Not a word spake Hiawatha, Not a motion made Nokomis, Not a gesture Laughing Water ; Not a change came o'er their features ; Only Minnehaha softly Whispered, saying, They are famished; Let them do what best delights them ; Let them eat, for they are famished.'

. . . .....

Once at midnight Hiawatha, Ever wakeful, ever watchful, In the wigwam dimly lighted By the brands that still were burning, By the glimmering, flickering fire-light, Heard a sighing, oft repeated, Heard a sobbing, as of sorrow.

From his conch rose Hiawatha, From his shaggy hides of bison, Pushed aside the deer-skin curtain, Saw the pallid guests, the shadows, Sitting upright on their conches, Weeping in the silent midnight.

And he said : 0 guests ! why is it That your hearts are so afflicted, That you sob so in the midnight ?

Has perchance the old Nokomis, Has my wife, my Minnehaha, Wronged or grieved you by unkindness, Failed in hospitable duties ?'

Then the shadows ceased from weeping,

Ceased from sobbing and lamenting, And they said, with gentle voices : 'We are ghosts of the departed, Souls of those who once were with you.

From the realms of Chibiabos Hither have we come to try you, Hither have we come to warn you.

Cries of grief and lamentation Reach us in the Blessed Islands ; Cries of anguish from the living, Calling back their friends departed, Sadden us with useless sorrow.

Therefore have we come to try you ; No one knows us, no one heeds us.

We are but a burden to you, And we see that the departed Have no place among the living.

Think of this, 0 Hiawatha!

Speak of it to all the people, That henceforward and for ever They no more with lamentations Sadden the souls of the departed In the Islands of the Blessed.'"

There you see Longfellow at his best, rendering with a singular mixture of simplicity and dignity legends of which the very essence is a mixture of simplicity and dignity, yet a mixture so rare, that the least false note would have destroyed the whole poetry of the tradition.

But Longfellow, singularly happy as he was in catching the spirit of the American-Indian nature-myths, could yet render with hardly less success,—though here be shared his success with scores of other poets not less skilful,—the grace and culture of a thoughtful criticism of the past. Many have equalled, we think, though few have surpassed, the beauty of such a sonnet as this on Giotto's famous tower, for the thought it expresses was one so deeply ingrained in Longfellow's own mind, that he seemed to be breathing out the very heart of his own Christian humility in thus singing the glory of the incomplete :—

"How many lives, made beautiful and sweet By self-devotion, and by self-restraint, Whose pleasure is to run without complaint On unknown errands of the Paraclete, Wanting the reverence of unshodden feet, Fail of the nimbus which the artists paint Around the shining forehead of the saint, And are in their completeness incomplete !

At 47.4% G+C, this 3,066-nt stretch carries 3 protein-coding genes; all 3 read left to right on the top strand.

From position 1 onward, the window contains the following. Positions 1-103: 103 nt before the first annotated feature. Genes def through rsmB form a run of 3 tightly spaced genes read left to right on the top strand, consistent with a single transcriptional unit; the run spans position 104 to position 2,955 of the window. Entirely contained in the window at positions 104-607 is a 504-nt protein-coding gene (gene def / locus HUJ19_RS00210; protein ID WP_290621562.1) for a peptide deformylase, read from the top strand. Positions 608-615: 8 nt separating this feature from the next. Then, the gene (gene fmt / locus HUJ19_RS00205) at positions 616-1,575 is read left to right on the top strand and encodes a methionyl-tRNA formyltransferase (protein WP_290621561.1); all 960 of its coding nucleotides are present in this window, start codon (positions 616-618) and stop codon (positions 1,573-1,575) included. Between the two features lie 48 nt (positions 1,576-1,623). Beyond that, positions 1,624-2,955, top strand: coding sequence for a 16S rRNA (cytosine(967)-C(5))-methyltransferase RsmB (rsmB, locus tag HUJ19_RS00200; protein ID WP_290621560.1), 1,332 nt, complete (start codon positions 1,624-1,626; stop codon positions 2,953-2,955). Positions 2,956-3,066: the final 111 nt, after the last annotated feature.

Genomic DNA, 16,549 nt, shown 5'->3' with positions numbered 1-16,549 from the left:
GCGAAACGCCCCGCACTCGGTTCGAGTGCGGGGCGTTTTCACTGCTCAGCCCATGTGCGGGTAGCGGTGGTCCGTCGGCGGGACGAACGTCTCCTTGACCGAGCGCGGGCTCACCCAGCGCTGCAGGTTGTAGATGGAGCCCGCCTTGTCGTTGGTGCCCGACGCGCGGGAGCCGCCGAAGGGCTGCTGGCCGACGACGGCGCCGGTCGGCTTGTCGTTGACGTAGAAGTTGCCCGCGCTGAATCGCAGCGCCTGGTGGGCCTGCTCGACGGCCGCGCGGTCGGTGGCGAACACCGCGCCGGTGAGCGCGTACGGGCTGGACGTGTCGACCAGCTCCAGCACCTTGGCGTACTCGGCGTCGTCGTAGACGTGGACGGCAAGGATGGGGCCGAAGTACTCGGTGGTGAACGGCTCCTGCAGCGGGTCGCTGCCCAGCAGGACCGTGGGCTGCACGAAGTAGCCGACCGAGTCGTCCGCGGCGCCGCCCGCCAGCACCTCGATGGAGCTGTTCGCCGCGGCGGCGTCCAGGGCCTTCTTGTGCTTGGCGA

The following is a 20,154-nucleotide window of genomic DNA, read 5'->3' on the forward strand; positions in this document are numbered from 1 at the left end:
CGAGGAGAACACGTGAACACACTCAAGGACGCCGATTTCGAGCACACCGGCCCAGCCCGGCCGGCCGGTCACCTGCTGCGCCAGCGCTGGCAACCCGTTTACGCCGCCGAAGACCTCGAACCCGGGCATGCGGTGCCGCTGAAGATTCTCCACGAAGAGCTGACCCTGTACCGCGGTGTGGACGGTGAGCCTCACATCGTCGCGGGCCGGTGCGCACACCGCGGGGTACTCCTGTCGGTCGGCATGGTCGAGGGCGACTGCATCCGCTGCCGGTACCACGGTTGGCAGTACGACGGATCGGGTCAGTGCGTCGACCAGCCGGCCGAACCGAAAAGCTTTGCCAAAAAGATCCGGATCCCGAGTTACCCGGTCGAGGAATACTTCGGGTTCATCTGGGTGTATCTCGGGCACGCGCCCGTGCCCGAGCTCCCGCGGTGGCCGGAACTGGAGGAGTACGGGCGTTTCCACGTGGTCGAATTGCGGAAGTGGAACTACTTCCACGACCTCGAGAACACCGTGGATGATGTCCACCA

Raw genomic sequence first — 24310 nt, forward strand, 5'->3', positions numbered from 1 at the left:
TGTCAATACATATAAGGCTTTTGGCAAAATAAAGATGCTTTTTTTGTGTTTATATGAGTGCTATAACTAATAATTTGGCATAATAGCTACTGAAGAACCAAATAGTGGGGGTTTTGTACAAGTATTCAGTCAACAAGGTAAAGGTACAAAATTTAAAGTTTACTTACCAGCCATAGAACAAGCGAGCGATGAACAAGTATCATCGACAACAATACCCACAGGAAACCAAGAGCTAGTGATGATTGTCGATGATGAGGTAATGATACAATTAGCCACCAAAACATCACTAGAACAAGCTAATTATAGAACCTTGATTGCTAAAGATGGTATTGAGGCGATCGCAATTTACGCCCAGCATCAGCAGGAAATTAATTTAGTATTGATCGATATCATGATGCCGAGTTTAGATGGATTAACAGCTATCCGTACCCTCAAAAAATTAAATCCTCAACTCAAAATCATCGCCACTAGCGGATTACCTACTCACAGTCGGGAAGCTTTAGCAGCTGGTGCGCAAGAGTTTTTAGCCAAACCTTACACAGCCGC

In the old Tuscan town stands Giotto's tower, The lily of Florence blossoming in stone,— A vision, a delight, and a desire,

The builder's perfect and centennial flower, That in the night of ages bloomed alone, But wanting still the glory of the spire."

Longfellow certainly, though often ineffective and common-place in his treatment of a subject, had a true genius for touching the subject of humility in any form, and is never more success- ful than when relating the legend how Robert, King of Sicily, was taught the truth of those words in the " Magnifica "— " He hath put down the mighty from their seat, and hath exalted the humble and meek ;" or when finding in the midnight chimes of the belfry of 13rnges,—heard fitfully in sleep,—the best type of the sort of half-accidental power which the poet exerts over the careless and preoccupied spirit of man :— "But amid my broken slumbers Still I heard those magic numbers As they loud proclaimed the flight And stolen marches of the night ; Till their chimes in sweet collision Mingled with each wandering vision. Mingled with the fortune-telling Gipsy-bands of dreams and fancies, Which amid the waste expanses Of the silent land of trances Have their solitary dwelling. All else seemed asleep in Bruges, In the quaint old Flemish city.

And I thought, how like these chimes Are the poet's airy rhymes, All his rhymes and roundelays, His conceits, and songs, and ditties, From the belfry of his brain, Scattered downward, though in vain, On the roofs and stones of cities ! For by night the drowsy ear Under its curtains cannot hear, And by day men go their ways, Hearing the music as they pass, Bat deeming it no more, alas ! Than the hollow sound of brass.

Yet perchance a sleepless wight, Lodging at some humble inn In the narrow lanes of life, When the dusk and hush of night Shut out the incessant din Of daylight and its toil and strife, May listen with a calm delight To the poet's melodies,

Till he hears, or dreams he hears;

Intermingled with the song,

Thoughts that he has cherished long ;